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Single-aisle concerns drive EU to probe Boeing-Embraer

Concerns over the competition impact on the single-aisle aircraft market have spurred the European Commission to open an in-depth investigation into the planned tie-up between Boeing and Embraer.

The regulator says it will particularly examine the situation in the 100- to 150-seat sector – in which the two airframers have "to a certain extent" aircraft types which address the same market.

Boeing offers the 737 family in the single-aisle category while Embraer has the E-Jets, with both airframers having re-engined versions.

The Commission says that while the US and Brazilian manufacturers both compete with Airbus – which has the A320 family and A220 in this sector – they "also seem to engage in head-to-head competitions".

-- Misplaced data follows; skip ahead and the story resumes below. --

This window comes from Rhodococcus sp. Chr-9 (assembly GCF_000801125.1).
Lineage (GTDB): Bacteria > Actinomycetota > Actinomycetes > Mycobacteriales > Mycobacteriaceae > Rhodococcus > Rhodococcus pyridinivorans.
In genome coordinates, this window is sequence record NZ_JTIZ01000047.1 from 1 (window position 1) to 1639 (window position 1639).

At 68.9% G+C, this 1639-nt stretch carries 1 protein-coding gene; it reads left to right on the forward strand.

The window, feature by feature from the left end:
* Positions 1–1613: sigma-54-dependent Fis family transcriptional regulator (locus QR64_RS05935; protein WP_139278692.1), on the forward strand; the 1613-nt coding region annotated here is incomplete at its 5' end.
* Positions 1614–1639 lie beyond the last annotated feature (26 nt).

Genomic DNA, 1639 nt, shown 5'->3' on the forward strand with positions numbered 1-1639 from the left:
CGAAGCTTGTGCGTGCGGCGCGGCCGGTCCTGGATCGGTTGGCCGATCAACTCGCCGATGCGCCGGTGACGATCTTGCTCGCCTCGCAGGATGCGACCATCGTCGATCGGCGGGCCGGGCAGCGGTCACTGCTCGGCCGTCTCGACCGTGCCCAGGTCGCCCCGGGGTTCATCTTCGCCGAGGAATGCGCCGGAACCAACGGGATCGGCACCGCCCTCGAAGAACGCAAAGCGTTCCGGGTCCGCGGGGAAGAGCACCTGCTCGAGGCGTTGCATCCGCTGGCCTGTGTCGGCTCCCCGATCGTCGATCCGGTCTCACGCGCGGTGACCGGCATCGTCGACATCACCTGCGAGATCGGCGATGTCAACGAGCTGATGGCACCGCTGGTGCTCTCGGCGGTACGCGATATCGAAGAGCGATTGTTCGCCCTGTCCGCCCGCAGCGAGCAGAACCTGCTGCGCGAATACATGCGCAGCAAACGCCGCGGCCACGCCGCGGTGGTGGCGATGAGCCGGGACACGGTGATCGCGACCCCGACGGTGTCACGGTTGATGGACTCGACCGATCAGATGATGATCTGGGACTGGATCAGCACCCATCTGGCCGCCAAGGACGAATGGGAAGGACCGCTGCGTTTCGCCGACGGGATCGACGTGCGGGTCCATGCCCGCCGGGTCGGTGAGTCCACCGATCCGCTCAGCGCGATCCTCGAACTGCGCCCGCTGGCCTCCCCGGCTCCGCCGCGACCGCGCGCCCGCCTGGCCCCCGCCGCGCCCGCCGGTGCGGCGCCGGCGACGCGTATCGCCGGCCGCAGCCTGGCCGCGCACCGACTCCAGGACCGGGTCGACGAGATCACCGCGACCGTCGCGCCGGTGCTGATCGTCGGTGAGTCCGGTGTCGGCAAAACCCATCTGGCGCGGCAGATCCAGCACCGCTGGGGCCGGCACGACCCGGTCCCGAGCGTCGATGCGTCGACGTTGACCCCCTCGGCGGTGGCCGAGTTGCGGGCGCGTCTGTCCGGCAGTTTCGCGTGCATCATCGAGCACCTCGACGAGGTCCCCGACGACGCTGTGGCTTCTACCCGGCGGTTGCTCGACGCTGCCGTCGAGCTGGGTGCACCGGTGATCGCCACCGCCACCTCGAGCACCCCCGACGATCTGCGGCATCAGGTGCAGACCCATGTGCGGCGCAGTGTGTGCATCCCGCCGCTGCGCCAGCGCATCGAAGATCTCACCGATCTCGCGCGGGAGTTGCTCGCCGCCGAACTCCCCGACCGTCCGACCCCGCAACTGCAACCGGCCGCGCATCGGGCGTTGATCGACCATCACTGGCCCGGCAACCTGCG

It also suggests Embraer has an influence over the broader single-aisle market, above 150 seats.

"Despite Embraer's comparatively small market share it…seems to exert some price constraint on the market leaders," says the Commission.

"The transaction may therefore eliminate a small but important competitive force in the concentrated overall single-aisle market," it adds.

Single-aisle types from Russia, China and Japan – including the Irkut MC-21, Comac C919 and Mitsubishi MRJ – face high entry barriers and these airframers are unlikely to replicate the "competitive constraint" which Embraer can flex, the Commission states.

"With our in-depth investigation, we want to make sure that mergers in commercial aircraft do not significantly reduce effective competition on prices and product development," says European competition commissioner Margrethe Vestager.

Boeing and Embraer have decided not to submit commitments during the initial investigation to address the preliminary concerns, says the Commission. It says it has 90 working days – until 20 February 2020 – to reach a decision.

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